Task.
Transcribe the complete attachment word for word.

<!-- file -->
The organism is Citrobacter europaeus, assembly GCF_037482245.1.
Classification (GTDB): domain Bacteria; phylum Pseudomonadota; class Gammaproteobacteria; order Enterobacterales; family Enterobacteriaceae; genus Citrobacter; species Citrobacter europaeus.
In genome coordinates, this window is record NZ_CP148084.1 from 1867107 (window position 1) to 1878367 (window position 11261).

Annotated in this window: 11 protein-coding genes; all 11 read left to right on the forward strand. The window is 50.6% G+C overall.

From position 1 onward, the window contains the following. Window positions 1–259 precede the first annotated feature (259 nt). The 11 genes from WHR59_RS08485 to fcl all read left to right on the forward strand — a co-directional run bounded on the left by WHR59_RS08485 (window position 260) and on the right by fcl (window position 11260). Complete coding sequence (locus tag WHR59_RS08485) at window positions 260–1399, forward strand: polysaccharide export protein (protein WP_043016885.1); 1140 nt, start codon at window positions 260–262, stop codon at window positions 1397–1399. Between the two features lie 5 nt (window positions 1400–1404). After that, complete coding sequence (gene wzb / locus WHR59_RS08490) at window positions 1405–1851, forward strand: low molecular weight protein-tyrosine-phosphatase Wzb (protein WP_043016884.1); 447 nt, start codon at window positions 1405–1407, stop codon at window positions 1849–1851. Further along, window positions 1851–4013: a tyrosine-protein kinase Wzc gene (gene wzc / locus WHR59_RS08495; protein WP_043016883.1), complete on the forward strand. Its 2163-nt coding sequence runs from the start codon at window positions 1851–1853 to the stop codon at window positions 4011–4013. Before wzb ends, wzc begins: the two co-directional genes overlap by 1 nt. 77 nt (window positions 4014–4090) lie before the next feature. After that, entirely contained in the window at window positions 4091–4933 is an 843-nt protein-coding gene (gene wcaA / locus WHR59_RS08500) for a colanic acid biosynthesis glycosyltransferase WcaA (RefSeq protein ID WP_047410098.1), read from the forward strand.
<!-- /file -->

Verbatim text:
The organism is Citrobacter europaeus, assembly GCF_037482245.1.
Classification (GTDB): domain Bacteria; phylum Pseudomonadota; class Gammaproteobacteria; order Enterobacterales; family Enterobacteriaceae; genus Citrobacter; species Citrobacter europaeus.
In genome coordinates, this window is record NZ_CP148084.1 from 1867107 (window position 1) to 1878367 (window position 11261).

Annotated in this window: 11 protein-coding genes; all 11 read left to right on the forward strand. The window is 50.6% G+C overall.

From position 1 onward, the window contains the following. Window positions 1–259 precede the first annotated feature (259 nt). The 11 genes from WHR59_RS08485 to fcl all read left to right on the forward strand — a co-directional run bounded on the left by WHR59_RS08485 (window position 260) and on the right by fcl (window position 11260). Complete coding sequence (locus tag WHR59_RS08485) at window positions 260–1399, forward strand: polysaccharide export protein (protein WP_043016885.1); 1140 nt, start codon at window positions 260–262, stop codon at window positions 1397–1399. Between the two features lie 5 nt (window positions 1400–1404). After that, complete coding sequence (gene wzb / locus WHR59_RS08490) at window positions 1405–1851, forward strand: low molecular weight protein-tyrosine-phosphatase Wzb (protein WP_043016884.1); 447 nt, start codon at window positions 1405–1407, stop codon at window positions 1849–1851. Further along, window positions 1851–4013: a tyrosine-protein kinase Wzc gene (gene wzc / locus WHR59_RS08495; protein WP_043016883.1), complete on the forward strand. Its 2163-nt coding sequence runs from the start codon at window positions 1851–1853 to the stop codon at window positions 4011–4013. Before wzb ends, wzc begins: the two co-directional genes overlap by 1 nt. 77 nt (window positions 4014–4090) lie before the next feature. After that, entirely contained in the window at window positions 4091–4933 is an 843-nt protein-coding gene (gene wcaA / locus WHR59_RS08500) for a colanic acid biosynthesis glycosyltransferase WcaA (RefSeq protein ID WP_047410098.1), read from the forward strand.